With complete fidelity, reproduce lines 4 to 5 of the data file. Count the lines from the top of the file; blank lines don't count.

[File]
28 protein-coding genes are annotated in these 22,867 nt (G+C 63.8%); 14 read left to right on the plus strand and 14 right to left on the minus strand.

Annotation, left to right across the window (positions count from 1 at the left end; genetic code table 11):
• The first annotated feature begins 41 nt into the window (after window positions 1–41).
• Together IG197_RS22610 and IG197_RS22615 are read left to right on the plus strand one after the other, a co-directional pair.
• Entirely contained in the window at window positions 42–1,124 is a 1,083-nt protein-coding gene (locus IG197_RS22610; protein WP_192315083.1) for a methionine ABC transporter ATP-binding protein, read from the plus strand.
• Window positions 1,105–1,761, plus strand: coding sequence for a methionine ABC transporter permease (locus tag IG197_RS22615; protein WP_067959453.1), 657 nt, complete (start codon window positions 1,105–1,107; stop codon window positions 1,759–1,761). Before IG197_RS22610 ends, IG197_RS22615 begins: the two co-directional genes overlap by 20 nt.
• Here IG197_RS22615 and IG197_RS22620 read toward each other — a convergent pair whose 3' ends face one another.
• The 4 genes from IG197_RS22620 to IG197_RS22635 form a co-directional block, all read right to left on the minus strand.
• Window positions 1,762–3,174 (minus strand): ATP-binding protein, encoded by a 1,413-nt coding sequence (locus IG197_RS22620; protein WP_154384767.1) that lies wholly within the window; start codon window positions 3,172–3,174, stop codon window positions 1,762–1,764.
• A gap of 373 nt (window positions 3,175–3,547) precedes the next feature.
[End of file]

• Together IG197_RS22610 and IG197_RS22615 are read left to right on the plus strand one after the other, a co-directional pair.
• Entirely contained in the window at window positions 42–1,124 is a 1,083-nt protein-coding gene (locus IG197_RS22610; protein WP_192315083.1) for a methionine ABC transporter ATP-binding protein, read from the plus strand.